A sponsor who offered seven times that sum later changed his mind.
Still resolute and using his own savings he went to Bangladesh, a country with ties to French fiberglass fighters.  In 2010 another eco-idealist, Corentin de Chatelperron, 26, took six months to sail a boat partly made of jute from the Bengal Delta to France.
 In Chittagong Gabriel met the plant that he’d been courting for so long in its natural habitat.
“It was growing in a Buddhist temple yard,” he said. “I found it really surprising.  The color and the light were amazing.”
 His research showed the nation of 150 million was poor, had little timber and needed boats. But there were other facts only a personal visit could uncover.
“Bangladesh is rich in steel from breaking down old ships for scrap,” he said. “They have to import wood from Burma.  They prefer steel boats.
“The other factors were social and ethical.  Bamboo is used as shelter for the poor.  If an industry developed around bamboo for boats, people would be deprived of building materials.”
Undeterred despite three months becalmed, he went to Anji in China, the world center for bamboo products and seemingly the ideal place to build a boat. 
Within six weeks he realized his project would get smothered by mass production in a district that produces 12 million bamboo poles a year.
Still hunting for a friendly factory, and equally important, someone who’d appreciate his vision, he headed to Malaysia only to learn that most boatbuilding expertise is supplied by Indonesians.
It was time to jump a jet again, this time Singapore to meet manufacturers, though he found little interest in bio-composites.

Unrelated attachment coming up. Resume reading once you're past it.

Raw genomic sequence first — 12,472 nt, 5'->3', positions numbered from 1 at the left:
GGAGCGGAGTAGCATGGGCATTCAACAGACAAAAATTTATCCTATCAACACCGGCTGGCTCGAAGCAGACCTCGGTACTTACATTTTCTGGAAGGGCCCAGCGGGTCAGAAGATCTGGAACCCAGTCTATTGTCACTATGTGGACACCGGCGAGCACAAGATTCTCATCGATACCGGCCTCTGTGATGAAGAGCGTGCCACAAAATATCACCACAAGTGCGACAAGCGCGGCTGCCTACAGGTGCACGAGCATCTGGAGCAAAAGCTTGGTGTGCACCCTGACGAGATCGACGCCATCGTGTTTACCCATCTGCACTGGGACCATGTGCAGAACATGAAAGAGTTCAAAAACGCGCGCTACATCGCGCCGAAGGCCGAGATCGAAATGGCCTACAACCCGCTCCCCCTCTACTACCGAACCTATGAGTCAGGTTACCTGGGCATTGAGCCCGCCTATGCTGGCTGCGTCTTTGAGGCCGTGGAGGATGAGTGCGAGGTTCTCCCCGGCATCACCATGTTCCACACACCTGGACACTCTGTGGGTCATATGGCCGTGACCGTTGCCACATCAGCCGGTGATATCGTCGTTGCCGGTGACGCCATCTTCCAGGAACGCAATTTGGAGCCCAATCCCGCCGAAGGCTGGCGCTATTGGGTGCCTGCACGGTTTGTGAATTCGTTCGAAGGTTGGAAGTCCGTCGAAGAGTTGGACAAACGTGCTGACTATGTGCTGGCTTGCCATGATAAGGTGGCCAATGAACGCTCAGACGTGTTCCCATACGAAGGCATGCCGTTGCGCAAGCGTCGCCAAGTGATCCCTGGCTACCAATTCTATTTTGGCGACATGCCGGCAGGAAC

Using the Internet to research, inquire and make contacts, Gabriel clicked his way through a meandering trail of informants. Have laptop, will travel.
Traversing a sea of sailors, boat builders, cultural historians and rafts of writers and academics he eventually encountered naval architect Daniel Rosyid from Surabaya’s Institut Teknologi Sepuluh Nopember (ITS).
“This idea isn’t entirely new,” said Dr Rosyid. “ITS has done research on partial substitution of timber boats using laminated bamboo components. 
“Gabriel proceeds further by building an entire traditional boat that’s relatively small, using laminated bamboo. The prospect is promising but we need a real prototype project to see its viability.
Back on the bus, this time to Kediri and the High Touch bamboo furniture factory, deep in the East Java city’s sugarcane fields.
The owner, Swiss ex-pat Tony Rush (above, right), a man with 27 years experience of working with bamboo, could have told him to come back with grayer hairs and something more solid than a digital image of a fantasy boat.
Instead he said:  “This is very interesting.  Not a big problem.” Which is not what you’d expect from someone born in a landlocked nation more into skiing than sailing.
Learning as they go, factory workers have sliced long bamboo poles into thin laths.  These are then stuck together to make planks to be moulded into the hull. The composite is bamboo and glue.
The yet unnamed craft will probably be tested later this month (Oct) in the nearby Brantas River, the serpentine watercourse that drains much of East Java’s fertile lowlands.
If she meets all expectations more could follow.
“The long-term vision is to grow and use bamboo in a sustainable and ethical manner, based on the principles of social entrepreneurship,” said Gabriel.
“If this project is successful it could have a real impact on society.”

(First published in The Jakarta Post 28 October 2013)